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Utopia - Todd Rundgren's Utopia CD (album) cover




Eclectic Prog

4.14 | 258 ratings

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Cesar Inca
Special Collaborator
Honorary Collaborator
4 stars This album is one of the most astonishing and peculiar prog efforts to come out of the USA: prolific and eclectic rock musician/writer/producer Tood Rundgren really nailed it when he became interested and obsessed with prog rock. "Todd Rundgren's Utopia" is a solid exposure to the straight pompous side of symphonic prog, with a prominent presence of keyboards (two in charge of piano, organ, clavinet and synthesizers plus a third one exclusively devoted to synthesizers), yet having a guitar that makes itself quite noticed. Rundgren was always grandiose in his musical endeavors, and during his age of prog fascination, the stage was set for yet another step toward this direction in his own musical journey. Meanwhile, the rhythm duo states a magnetic and powerful delivery of the complex tempo shifts and mood variations. Sonically speaking, Utopia sounds like a combination of two power-trios: one keyboard-based and other guitar-based. Stylistically speaking, the sound is based on a dynamic confluence of symphonic, heavy prog, prog-fusion and psychedelia-tinged space-rock: eclectic to the end from the very beginning. The opener 'Utopia Theme' is a surprising example of majestic combination of Return to Forever, early Nektar and complex bluesy hard rock, even anticipating some of the textures elaborated a few months later in Yes' "Relayer". 'Freak Parade' makes another disparate but again successful combination: symphonic melodic schemes and Zappaesque moods. There are certain circus and burlesque vibrations in some relevant melodic developments, which makes sense with the inclusion of Emersonian piano and synth flourishes. There are other calmer passages in which Rundgren states a jazzy approach to his guitar soloing, properly complemented by the electric piano. The Zappa thing is highlighted when the jazzy factor turns to a funky-friendly structure for the sung portion. 'Freedom Fighters' is the shortest track in the album. Catchy and stuck with a verse- chorus structure, it definitely preserves the album's prog essence quite efficiently, if only slightly watered by glam-rock dewdrops: the airs of heavy rock brought in by the guitar state a proper counterpoint to this particular tendency. This is only the album's A-side so far: 28 long minutes of pure, consistent prog rock explosion. The B-side is occupied by the 30 minute long 'The Ikon'. Of course, it is no surprise, since Rundgren was very akin to the idea of pushing the boundaries of the vinyl format. 'The Ikon' alone comprises the album's eclectic drive and energy, with lots of room for soloing (mainly, the keyboardists, with a special mention to the distorted electric piano that almost emulates a Hammond organ!). This song has three distinct sung sections, with the long instrumental passages serving as respective preludes and/or interludes. Some will remind you of an ELP'ed Return to Forever, other sections will remind you of Wakeman-era Yes, others will shock you with a vibrant confluence of Nektar and Pink Floyd, others will surprise you with its mixture of synth-based krautrock and standardized symphonic prog. The third sung section is my personal fave: it makes an interesting prog approach to soul music, even portraying a slight Broadway mood. The instrumental portion that follows is a very interesting one: it alternates fusion, country flavors, Celtic colors and Focus-like dialogues of piano and lead guitar. The finale retakes the sung portions' motifs combined through the opening motif's reprise. In conclusion: "Todd Rundgren's Utopia" is a major prog asset in any good prog collection. Rundgren did not just catch a formula: he and his fellow band members nailed the spirit.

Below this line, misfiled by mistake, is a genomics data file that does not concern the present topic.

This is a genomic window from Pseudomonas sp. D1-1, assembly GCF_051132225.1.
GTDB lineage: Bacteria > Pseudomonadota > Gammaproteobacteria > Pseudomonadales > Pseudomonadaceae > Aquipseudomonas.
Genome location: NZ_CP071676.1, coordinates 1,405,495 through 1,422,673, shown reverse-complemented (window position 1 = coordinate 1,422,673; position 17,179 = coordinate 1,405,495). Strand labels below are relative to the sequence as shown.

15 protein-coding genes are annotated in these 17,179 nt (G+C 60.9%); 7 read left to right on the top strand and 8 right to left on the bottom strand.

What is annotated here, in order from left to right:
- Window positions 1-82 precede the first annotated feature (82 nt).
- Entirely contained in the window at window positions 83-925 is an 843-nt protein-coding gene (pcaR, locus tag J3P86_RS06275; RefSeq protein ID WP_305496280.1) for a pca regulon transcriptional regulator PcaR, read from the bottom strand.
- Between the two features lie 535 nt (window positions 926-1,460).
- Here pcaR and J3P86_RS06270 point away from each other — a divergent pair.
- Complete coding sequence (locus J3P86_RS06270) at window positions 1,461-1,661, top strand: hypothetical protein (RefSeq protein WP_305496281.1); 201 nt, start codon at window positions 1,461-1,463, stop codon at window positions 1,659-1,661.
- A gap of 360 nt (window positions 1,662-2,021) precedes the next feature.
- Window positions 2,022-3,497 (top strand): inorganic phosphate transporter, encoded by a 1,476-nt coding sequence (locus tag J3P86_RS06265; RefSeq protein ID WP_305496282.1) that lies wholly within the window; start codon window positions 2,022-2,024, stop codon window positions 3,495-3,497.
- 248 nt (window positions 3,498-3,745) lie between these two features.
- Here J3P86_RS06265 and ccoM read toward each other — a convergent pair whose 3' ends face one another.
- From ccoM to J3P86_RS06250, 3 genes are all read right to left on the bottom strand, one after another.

Cesar Inca | 4/5 |


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